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20121202
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got elected on this time and what was most present in the populous mind is he needs to stay strong on what he was elected on and what he said he was going to do. host: this is from the facebook page. the question is, what do you think the president pose a number one priority should be. brian is joining us from texas on the republican line. caller: good morning. i am down here in texas and we voted the other way. the number one thing i see is jobs. you have economic growth, you have money to in the system moving. getting to the people that need it, not the people sitting in washington, d.c. i was just listening to what mr. obama was hanged and all of the things he promised in 2008, and now with a new election, and demanded, raising taxes and $1.60 trillion in texas. how is that going to help anybody? people do not have the money now. where are we going to get it? coming from the government, everybody thinks that are entitled to something. thank you for the call. the top solution is to break the congressional gridlock. north dakota on the democrats' line. caller: good morning. the nu
thinks since he won the election, he should get his own way. he wins and the taxes on everybody. a one term president was not suggested until president obama said "elections have consequences, and i won the." it was after that that the statement was made. they have roadbed dead horse for miles and miles and miles and it is getting bad. what that meant was it was his way or no way. that is why people said they were working towards a one-term president for him. obama is trying to wreck the economy so he can set up his socialist and communist government and agenda and people will be weak enough they will accept it. host: sarah from west virginia. let's of columns in the paper today. here is one from "the washington times." i want to take you to "the washington post." i want to go to janet from massachusetts on the democratic line. caller: good morning. how are you? i just wanted to say i remember when the bush gave us all $250 per adult for our tax cuts. you add those up and it becomes quite a big sum of money. it is a pittance for individuals, but it is a big amount of money. that was th
these negotiations. if he really was going to have an about face after the election and really concerned about the legacy, i actually disagree to a certain extent because i think that he thinks the first four years was his legacy. >> yeah. i think you're right to some extent. this is obviously we're speculating here. the president could, this might happen, might be a last minute razzle dazzle here, where he rushes in and they've already kind of agreed to a deal and he didn't get everything he wants, but he gets most of what he wants. he might envision something like that. i'm telling you, when i heard folks like lindsey graham over the weekend say, i don't think there is going to be a deal, that kind of stuck with me and maybe there won't be a deal. i'm not sure that's such a bad thing given what the alternatives are. >> steve: i'm sure you've heard or seen that apparently the republicans doomsday plan, if the talks collapse, allowed the vote on extending the middle tax class tax cuts, the senate passed that back in august, and the republicans would all vote present, then allow the democrats t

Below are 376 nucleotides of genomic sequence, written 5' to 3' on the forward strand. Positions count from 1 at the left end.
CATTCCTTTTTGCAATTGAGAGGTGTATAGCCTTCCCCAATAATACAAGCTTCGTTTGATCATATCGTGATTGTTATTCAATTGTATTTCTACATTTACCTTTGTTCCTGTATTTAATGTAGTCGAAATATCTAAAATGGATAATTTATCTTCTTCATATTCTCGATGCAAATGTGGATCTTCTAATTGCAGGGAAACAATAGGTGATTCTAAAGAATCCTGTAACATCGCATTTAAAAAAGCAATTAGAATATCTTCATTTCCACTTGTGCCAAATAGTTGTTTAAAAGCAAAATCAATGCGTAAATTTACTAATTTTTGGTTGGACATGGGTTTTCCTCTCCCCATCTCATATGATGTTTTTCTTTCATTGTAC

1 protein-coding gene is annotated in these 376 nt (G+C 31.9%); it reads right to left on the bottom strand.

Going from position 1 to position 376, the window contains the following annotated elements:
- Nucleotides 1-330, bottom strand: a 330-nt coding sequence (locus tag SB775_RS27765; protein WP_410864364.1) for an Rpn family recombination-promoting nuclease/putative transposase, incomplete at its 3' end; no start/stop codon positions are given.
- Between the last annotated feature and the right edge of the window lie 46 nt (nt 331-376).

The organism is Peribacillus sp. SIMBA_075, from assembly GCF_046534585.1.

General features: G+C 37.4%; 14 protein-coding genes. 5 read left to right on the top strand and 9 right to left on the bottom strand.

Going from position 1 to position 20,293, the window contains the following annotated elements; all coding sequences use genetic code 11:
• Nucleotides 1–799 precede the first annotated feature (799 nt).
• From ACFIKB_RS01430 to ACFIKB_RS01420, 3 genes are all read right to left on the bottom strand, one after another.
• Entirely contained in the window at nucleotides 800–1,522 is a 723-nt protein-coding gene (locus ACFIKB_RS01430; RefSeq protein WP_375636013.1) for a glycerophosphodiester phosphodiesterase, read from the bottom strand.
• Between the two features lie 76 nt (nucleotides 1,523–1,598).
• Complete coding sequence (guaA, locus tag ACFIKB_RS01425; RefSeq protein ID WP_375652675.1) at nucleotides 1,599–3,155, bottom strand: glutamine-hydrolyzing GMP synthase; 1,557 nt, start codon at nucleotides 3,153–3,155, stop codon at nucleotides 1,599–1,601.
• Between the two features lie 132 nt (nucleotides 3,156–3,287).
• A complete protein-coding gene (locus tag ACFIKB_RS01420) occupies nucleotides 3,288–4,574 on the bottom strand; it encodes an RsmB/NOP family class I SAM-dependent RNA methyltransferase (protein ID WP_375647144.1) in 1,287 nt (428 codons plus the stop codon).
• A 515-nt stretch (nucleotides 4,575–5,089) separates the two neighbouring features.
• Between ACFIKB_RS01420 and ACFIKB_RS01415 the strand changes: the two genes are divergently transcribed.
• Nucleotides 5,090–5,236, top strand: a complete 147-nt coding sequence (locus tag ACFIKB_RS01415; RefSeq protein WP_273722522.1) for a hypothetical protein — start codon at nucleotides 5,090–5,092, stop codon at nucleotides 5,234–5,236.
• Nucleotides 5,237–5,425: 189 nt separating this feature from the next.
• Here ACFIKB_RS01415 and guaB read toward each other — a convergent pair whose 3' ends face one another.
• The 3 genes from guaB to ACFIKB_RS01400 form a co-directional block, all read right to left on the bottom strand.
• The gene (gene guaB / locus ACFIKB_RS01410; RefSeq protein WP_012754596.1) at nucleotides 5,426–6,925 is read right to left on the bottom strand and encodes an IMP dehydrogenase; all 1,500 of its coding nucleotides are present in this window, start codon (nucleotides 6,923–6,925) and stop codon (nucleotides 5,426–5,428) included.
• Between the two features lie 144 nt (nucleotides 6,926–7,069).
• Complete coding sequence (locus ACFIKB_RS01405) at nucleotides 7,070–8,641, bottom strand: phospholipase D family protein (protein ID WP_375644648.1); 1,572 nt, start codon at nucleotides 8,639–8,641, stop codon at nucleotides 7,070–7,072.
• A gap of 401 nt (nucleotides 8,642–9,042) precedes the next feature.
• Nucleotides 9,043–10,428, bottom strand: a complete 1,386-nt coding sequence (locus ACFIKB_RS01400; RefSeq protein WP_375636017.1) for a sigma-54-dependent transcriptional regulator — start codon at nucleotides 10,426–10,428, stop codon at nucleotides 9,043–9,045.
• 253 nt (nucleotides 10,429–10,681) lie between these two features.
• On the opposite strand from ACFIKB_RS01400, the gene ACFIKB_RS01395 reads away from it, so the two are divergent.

to be reformed. for decades we have been electing politicians will tell us what we want to hear, but we cannot pay for the programs we want. until the american people themselves can deal with the truth, we're not going to solve this. contacting our politicians, offering sacrifice of the programs we like is the only solution. until then, politicians will not have the courage to cut the programs that we simply tell them not to touch. host: here is the editorial in the wall street journal this morning -- rick? caller: it's like a bar tab. we are the runs that ran up the bartec. our grandchildren will ultimately have to pay it until we realize we have to stop drinking and start paying the bill, nothing will happen. host: what should happen to tax cuts? caller: it should not be one or the other. it should be all of the above. the rich should go back to the clinton era tax cuts where they did a fantastic. the middle class should pay a portion. everybody should pay something. the big elephant in the room is entitlements. we have to address health care. in the end, like it or not, we will go to a sing
, that needs to be increased. it would be nice to extend it at the next presidential election. it would be nicer to get rid of it altogether. it is anachronistic law that is a problem. it creates a great deal of uncertainty. as you can see, it can do a lot of damage to the economy. there are a lot of reasons why it is being considered to eliminate that ceiling. it should be carefully considered. at the very minimum, we should push this to the other side of the election. we do not want to address the debt ceiling on a regular basis. it is damaging confidence. on fiscal sustainability, we need deficit reduction in the next 10 years of about $3 trillion. to get there, a balanced approach would be $1.4 trillion in tax revenue. half of that would come through tax reform and the other half through higher tax rates. $1.2 trillion in cuts to programs -- medicare and medicaid, social security, and other budget items -- that would leave you with approximately $400 billion in interest savings. at all of that together and you get $3 trillion. the spending cuts were implemented as part of the budget
Search Results 0 to 4 of about 5

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